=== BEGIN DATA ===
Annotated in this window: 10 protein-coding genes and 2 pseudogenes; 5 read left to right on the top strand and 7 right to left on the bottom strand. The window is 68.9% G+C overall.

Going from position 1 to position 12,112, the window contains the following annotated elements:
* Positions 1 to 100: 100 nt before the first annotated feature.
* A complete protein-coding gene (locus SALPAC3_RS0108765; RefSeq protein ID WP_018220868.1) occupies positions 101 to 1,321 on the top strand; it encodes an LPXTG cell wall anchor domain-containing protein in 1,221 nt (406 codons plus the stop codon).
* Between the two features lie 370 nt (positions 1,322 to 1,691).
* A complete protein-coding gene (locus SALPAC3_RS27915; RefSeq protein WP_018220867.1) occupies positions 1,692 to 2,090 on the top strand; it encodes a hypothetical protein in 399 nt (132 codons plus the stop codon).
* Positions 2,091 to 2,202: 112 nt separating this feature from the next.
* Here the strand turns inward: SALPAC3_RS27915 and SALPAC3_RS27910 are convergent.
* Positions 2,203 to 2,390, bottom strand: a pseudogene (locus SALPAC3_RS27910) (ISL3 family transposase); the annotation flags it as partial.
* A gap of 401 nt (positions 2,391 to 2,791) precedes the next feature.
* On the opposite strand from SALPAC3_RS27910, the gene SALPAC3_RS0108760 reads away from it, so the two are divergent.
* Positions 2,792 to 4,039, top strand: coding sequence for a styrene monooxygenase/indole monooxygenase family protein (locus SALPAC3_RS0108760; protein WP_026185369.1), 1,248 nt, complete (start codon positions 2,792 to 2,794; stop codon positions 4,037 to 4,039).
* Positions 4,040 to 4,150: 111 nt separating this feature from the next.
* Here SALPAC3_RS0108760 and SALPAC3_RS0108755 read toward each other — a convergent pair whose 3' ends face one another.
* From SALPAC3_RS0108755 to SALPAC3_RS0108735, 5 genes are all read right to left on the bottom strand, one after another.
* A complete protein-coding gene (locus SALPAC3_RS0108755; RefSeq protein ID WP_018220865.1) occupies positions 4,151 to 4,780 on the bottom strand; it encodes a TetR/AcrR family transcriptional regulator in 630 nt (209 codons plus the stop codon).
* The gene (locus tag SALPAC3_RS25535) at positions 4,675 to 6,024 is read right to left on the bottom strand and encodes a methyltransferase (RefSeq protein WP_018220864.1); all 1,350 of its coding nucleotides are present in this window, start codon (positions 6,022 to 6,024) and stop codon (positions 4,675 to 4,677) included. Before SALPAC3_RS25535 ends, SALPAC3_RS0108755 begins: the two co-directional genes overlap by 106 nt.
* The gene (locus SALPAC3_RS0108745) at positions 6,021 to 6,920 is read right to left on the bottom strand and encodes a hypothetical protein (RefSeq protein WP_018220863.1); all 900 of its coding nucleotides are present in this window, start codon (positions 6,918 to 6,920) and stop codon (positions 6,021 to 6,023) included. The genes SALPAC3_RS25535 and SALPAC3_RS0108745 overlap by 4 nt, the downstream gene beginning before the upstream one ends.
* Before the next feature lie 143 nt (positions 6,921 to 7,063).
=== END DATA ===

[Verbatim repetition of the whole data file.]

Annotated in this window: 10 protein-coding genes and 2 pseudogenes; 5 read left to right on the top strand and 7 right to left on the bottom strand. The window is 68.9% G+C overall.

Going from position 1 to position 12,112, the window contains the following annotated elements:
* Positions 1 to 100: 100 nt before the first annotated feature.
* A complete protein-coding gene (locus SALPAC3_RS0108765; RefSeq protein ID WP_018220868.1) occupies positions 101 to 1,321 on the top strand; it encodes an LPXTG cell wall anchor domain-containing protein in 1,221 nt (406 codons plus the stop codon).
* Between the two features lie 370 nt (positions 1,322 to 1,691).
* A complete protein-coding gene (locus SALPAC3_RS27915; RefSeq protein WP_018220867.1) occupies positions 1,692 to 2,090 on the top strand; it encodes a hypothetical protein in 399 nt (132 codons plus the stop codon).
* Positions 2,091 to 2,202: 112 nt separating this feature from the next.
* Here the strand turns inward: SALPAC3_RS27915 and SALPAC3_RS27910 are convergent.
* Positions 2,203 to 2,390, bottom strand: a pseudogene (locus SALPAC3_RS27910) (ISL3 family transposase); the annotation flags it as partial.
* A gap of 401 nt (positions 2,391 to 2,791) precedes the next feature.
* On the opposite strand from SALPAC3_RS27910, the gene SALPAC3_RS0108760 reads away from it, so the two are divergent.
* Positions 2,792 to 4,039, top strand: coding sequence for a styrene monooxygenase/indole monooxygenase family protein (locus SALPAC3_RS0108760; protein WP_026185369.1), 1,248 nt, complete (start codon positions 2,792 to 2,794; stop codon positions 4,037 to 4,039).
* Positions 4,040 to 4,150: 111 nt separating this feature from the next.
* Here SALPAC3_RS0108760 and SALPAC3_RS0108755 read toward each other — a convergent pair whose 3' ends face one another.
* From SALPAC3_RS0108755 to SALPAC3_RS0108735, 5 genes are all read right to left on the bottom strand, one after another.
* A complete protein-coding gene (locus SALPAC3_RS0108755; RefSeq protein ID WP_018220865.1) occupies positions 4,151 to 4,780 on the bottom strand; it encodes a TetR/AcrR family transcriptional regulator in 630 nt (209 codons plus the stop codon).
* The gene (locus tag SALPAC3_RS25535) at positions 4,675 to 6,024 is read right to left on the bottom strand and encodes a methyltransferase (RefSeq protein WP_018220864.1); all 1,350 of its coding nucleotides are present in this window, start codon (positions 6,022 to 6,024) and stop codon (positions 4,675 to 4,677) included. Before SALPAC3_RS25535 ends, SALPAC3_RS0108755 begins: the two co-directional genes overlap by 106 nt.
* The gene (locus SALPAC3_RS0108745) at positions 6,021 to 6,920 is read right to left on the bottom strand and encodes a hypothetical protein (RefSeq protein WP_018220863.1); all 900 of its coding nucleotides are present in this window, start codon (positions 6,918 to 6,920) and stop codon (positions 6,021 to 6,023) included. The genes SALPAC3_RS25535 and SALPAC3_RS0108745 overlap by 4 nt, the downstream gene beginning before the upstream one ends.
* Before the next feature lie 143 nt (positions 6,921 to 7,063).